Anyway, the climate cult is upon us. Makes one wonder what the indigenous thought when their lake (your) began to dry up thousands of years ago. The fears of survival have been with humans forever, we have just extended that view. If the cave man speculated on the melting ice, it was a place he could hunt animals, and later collect food, and later still start agriculture. Now its where it is, and the world has changed, is changing, and will continue to change.

    Still driving the SUV? Remember that the most esteemed David Suzuki once formulated a calculus with SCIENTISTS that described what the carbon consequence for simply owing a car and never driving it meant to the environment, never mind daily use of an aging 15 yr. old abomination Apparently one using car owner contributes the pollution and environmental degradation of 100 3rd worlders. But as far as it goes, its cool with me.

    Burn it all, then it won’t be an issue.

  11. #11 by glenn on July 28, 2007 - 9:21 am

    At this point Richard the asinine worry of the climate change without substantively changing ones own lifestyle is getting pretty old. Americans use more power in an order of magnitude than any other people, Canadians being 2nd.

    If it didn’t pollute and destroy other peoples economies, and mono-economy the whole world, why would care how much energy people used if it did not pollute and was renewable. Power = better quality of life. At this point for humanity the goal of efficiency is excellent, but what we should make our highest priority is to find an inexhaustible, clean source of power. For the long haul.

    For this to happen the oil barons must go away, or oil must run out. Since the barons run the whole thing, and what they wish is the highest price for what remains of the product, I propose a plan.

    Let begin to direct our entire economy to increasing demand for fuel, and high price, and began to burn it in greater amounts, wastefully, every extra penny going to buy up and somehow burn it. Our money will become more worthless as this progresses, and soon no one can buy it. The economy stops, and in the end when the oil is so scarce they will have to restart money based on a different medium.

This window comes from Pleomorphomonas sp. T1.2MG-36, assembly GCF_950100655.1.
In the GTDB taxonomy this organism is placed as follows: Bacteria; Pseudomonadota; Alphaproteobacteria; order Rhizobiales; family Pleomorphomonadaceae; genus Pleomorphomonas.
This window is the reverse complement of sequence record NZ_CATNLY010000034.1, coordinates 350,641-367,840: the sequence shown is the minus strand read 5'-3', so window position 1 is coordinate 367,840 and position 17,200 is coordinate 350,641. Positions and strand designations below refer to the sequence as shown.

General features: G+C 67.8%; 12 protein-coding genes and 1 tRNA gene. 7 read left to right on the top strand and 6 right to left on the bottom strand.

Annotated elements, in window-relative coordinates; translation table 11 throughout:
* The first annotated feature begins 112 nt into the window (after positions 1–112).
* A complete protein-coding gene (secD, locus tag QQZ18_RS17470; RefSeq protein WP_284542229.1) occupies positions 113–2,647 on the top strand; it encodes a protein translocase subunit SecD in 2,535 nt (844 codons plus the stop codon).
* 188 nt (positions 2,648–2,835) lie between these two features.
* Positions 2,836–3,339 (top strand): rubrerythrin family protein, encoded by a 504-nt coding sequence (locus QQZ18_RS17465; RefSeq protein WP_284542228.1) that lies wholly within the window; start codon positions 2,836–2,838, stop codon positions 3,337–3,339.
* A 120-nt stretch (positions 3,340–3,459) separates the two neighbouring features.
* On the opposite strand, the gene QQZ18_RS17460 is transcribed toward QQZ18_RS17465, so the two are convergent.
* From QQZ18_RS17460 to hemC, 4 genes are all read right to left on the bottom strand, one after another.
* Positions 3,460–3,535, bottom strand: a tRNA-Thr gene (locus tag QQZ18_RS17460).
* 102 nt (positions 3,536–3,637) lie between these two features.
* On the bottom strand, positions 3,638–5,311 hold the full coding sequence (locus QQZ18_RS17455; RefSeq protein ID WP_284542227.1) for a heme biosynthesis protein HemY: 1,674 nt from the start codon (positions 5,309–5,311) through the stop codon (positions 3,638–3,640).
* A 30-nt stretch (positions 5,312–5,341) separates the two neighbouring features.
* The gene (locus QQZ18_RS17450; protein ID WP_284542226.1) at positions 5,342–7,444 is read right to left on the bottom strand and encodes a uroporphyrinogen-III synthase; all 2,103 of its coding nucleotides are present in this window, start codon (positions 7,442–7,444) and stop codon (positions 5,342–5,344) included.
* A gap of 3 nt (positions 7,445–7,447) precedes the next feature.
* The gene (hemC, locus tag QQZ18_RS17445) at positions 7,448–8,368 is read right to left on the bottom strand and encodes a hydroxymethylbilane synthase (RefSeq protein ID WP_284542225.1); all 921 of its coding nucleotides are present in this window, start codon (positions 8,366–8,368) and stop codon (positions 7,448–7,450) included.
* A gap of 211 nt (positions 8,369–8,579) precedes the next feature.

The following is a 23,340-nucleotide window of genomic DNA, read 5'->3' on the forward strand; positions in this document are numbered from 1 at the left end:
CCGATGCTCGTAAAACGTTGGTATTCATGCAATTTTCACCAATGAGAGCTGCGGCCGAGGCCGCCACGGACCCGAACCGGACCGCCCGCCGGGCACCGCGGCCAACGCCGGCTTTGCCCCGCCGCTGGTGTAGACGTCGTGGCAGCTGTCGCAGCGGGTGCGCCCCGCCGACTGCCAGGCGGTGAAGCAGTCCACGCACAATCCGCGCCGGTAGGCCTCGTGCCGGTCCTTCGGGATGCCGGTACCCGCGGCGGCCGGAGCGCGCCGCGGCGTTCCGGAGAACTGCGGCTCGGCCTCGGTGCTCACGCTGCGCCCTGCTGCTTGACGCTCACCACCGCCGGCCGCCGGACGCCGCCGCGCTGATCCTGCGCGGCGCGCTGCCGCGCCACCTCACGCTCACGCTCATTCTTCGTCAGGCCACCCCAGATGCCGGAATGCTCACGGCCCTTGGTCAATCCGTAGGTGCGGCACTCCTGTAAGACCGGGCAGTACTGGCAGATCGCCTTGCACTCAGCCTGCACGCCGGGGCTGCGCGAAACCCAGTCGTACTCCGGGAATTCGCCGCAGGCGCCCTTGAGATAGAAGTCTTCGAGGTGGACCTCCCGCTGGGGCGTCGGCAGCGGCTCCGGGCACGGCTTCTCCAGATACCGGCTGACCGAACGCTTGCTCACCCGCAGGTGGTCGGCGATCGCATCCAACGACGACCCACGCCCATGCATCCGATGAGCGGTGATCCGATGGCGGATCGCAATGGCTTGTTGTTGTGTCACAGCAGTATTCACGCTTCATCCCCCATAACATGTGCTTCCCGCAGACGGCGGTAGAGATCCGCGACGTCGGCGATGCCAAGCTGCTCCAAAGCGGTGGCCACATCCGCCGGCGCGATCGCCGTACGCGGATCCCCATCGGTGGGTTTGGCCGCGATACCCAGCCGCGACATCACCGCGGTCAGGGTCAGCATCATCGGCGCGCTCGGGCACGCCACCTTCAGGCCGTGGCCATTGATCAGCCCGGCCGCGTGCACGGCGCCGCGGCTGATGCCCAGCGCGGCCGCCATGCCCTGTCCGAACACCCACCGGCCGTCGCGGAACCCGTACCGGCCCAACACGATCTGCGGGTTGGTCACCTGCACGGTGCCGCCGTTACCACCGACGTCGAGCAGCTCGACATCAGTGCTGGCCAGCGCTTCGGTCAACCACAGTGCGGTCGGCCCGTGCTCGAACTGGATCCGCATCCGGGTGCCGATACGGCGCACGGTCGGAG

Might as well it is where it is going whether it happens in 60-70 years or 5.

    We can can it the 5 Year Plan. Complete with government incentives for vehicles over 6000 lbs. Likes hummers. Oh we have a raft those burning fuel in Iraq, and I believe the 75% purchase price write off for vehicles over 6000 lbs for corporate entities, farmers etc. still exists.

    Cool, bush is so on the plan.

  12. #12 by WP on July 28, 2007 - 12:00 pm

    so much about nothing here, look up Webster’s definition of ‘inane’.

  13. #13 by glenn on July 28, 2007 - 5:07 pm

    Sure is isn’t it? Human conceit and the concept that our activities are all encompassing strikes me as inane also.

  14. #14 by glenn on July 28, 2007 - 5:08 pm

    Glad that you wasted your time reading it all WP.

  15. #15 by WP on July 28, 2007 - 7:41 pm

    If it walks like one and quaks like one it is a duck! May I recommend a CB radio for your next toy?

  16. #16 by glenn on July 29, 2007 - 7:40 am

    Already have access to a SW SSB.

    Go to this site and see what you can come up for excuses to the hard data.

  17. #17 by glenn on July 29, 2007 - 10:10 am

    Yo WP, your link is to centervilleblahblah.xom, so it won’t link due to the mistake.

  18. #18 by WP on July 29, 2007 - 3:05 pm

    Don’t know how that happened other than the proximity of the ‘c’ key next to the ‘x’ on my Maxintosh.

    Thanks Glenn!